“We see that many legal-service delivery problems can be solved with better processes and by engaging the right people. And by working on the people and process components, we’re well positioned to identify the places in which technology can have the greatest impact.”
There are many opportunities for law schools to better prepare law students for the future. For example, I often hear people say that students at law schools such as Michigan, Stanford, Northwestern, and Harvard will be fine. Yes, that’s probably true. But can we better prepare them to have an impact in the world? Organizations across the board, from non-profits and government entities to corporations, are grappling with the furious pace of innovation and impact of data and technology. Legal-services organizations had been insulated from this for some time, but not anymore. Law students trained in innovation and technology are well positioned to be leaders early in their careers. It’s also becoming critical for developing business.
Imagine pitching to Connie Brenton, NetApp’s head of legal operations, or Mary O’Carroll, Google’s head of legal operations. Can you explain to them how you use process improvement, project management, metrics, data analytics, and technology to continuously improve efficiency, quality, and substantive outcomes? Can you demonstrate that you understand how they use these disciplines to improve legal operations in their corporations? For the vast majority of legal work, it’s assumed that most law firms have the legal skills to do the work well enough. A growing number of clients use legal-service delivery competencies to differentiate between law firms. This change is accelerating with the emergence of the Corporate Legal Operations Consortium, ACC Legal Operations, and other organizations pushing for change. Law students exposed to these realities of the legal marketplace are better positioned for long-term career success.
Artificial intelligence is already playing a very big role in the legal profession. Technology assisted review has replaced many hours of lawyer work reviewing documents, largely in e-discovery for litigation and its use in transactions continues to grow. Data-driven AI is also changing contract review and drafting, legal research, knowledge management, and compliance, just to name a few areas. Despite the promise of data-driven artificial intelligence, it’s a mistake to write off rules-based artificial intelligence like expert systems. Lawyers can do a lot to improve processes and create best practices and standards. As they do this work, the resulting knowledge can be codified into expert systems — often referred to as “TurboTax” for law. All of this demonstrates that a people, process, technology approach is needed for the re-engineering of legal-service delivery. When we understand the whole value stream and the outputs that clients value, we can identify the right problems to solve and the right opportunities for applying particular technology solutions.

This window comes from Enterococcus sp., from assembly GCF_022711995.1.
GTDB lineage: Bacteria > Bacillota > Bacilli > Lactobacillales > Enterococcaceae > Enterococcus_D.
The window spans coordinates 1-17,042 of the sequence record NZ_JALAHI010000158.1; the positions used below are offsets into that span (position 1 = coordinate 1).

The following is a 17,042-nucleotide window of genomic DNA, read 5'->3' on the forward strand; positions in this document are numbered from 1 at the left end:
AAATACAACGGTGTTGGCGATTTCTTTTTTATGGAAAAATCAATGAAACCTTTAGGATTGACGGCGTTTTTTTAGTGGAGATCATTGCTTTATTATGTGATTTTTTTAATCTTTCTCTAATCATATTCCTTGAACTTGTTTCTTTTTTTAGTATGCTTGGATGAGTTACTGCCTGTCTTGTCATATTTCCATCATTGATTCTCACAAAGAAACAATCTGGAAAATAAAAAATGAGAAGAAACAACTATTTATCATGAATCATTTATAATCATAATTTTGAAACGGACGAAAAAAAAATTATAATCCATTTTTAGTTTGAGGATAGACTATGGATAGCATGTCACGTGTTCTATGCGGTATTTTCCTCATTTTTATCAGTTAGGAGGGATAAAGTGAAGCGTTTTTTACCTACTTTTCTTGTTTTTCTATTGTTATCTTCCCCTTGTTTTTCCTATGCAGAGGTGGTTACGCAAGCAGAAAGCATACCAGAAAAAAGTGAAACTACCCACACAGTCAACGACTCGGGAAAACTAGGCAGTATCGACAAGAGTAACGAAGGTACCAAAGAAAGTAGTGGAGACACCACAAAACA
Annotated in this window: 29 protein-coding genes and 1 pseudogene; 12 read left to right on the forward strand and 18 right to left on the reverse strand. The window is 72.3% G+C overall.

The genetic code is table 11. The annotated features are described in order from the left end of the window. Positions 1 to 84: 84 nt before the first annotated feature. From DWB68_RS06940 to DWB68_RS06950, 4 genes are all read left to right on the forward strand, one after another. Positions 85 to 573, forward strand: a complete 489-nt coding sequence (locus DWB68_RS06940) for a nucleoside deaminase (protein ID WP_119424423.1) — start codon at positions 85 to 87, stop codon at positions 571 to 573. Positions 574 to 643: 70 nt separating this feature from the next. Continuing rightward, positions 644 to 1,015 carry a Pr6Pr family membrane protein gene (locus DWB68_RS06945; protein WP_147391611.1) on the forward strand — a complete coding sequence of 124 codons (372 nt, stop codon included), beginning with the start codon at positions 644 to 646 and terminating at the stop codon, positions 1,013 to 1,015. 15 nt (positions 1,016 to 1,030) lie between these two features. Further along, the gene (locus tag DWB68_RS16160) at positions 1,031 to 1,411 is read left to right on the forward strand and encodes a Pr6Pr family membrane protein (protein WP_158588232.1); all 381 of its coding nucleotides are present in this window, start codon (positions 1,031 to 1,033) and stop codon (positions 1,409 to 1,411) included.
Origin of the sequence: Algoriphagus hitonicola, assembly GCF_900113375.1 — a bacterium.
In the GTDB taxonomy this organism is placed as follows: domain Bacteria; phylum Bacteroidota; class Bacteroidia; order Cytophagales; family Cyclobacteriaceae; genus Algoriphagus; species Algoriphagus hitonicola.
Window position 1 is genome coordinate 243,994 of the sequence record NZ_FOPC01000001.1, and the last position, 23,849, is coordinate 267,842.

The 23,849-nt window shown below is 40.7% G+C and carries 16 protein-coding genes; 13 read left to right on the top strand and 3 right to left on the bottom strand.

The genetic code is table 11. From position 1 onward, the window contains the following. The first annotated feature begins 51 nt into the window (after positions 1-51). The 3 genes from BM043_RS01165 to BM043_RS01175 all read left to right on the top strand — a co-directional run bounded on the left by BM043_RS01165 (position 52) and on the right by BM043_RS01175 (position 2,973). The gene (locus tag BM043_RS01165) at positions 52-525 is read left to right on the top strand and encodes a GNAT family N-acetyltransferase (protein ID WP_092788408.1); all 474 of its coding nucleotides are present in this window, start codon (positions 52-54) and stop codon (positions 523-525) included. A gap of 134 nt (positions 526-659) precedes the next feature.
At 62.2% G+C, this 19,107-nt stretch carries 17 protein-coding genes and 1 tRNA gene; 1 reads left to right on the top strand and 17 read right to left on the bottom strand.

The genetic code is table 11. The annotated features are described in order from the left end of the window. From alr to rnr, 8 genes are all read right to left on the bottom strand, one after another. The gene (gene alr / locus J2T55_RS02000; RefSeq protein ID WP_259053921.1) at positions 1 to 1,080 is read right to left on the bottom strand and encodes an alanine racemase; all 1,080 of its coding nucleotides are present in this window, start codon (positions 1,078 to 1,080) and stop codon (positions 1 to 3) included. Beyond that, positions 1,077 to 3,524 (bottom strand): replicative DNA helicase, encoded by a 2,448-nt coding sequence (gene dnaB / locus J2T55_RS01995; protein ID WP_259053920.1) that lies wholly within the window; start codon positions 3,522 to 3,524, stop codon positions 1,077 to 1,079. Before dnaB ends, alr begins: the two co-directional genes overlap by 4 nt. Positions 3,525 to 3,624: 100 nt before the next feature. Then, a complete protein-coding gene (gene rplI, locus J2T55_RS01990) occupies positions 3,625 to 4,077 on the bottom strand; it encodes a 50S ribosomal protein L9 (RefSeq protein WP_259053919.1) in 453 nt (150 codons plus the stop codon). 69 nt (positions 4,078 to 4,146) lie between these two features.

It’s truly amazing what we could accomplish with the tools and technology that we have right now. Some see automation and “robot lawyers” as an existential threat. But I say, let’s embrace innovation and technology, obliterate today’s problems, and get to work on “wicked” problems, which continue to grow in complexity and number. Rather than drift into irrelevance, I expect lawyers to seize the opportunities to collaborate with other professionals and lead us into the future.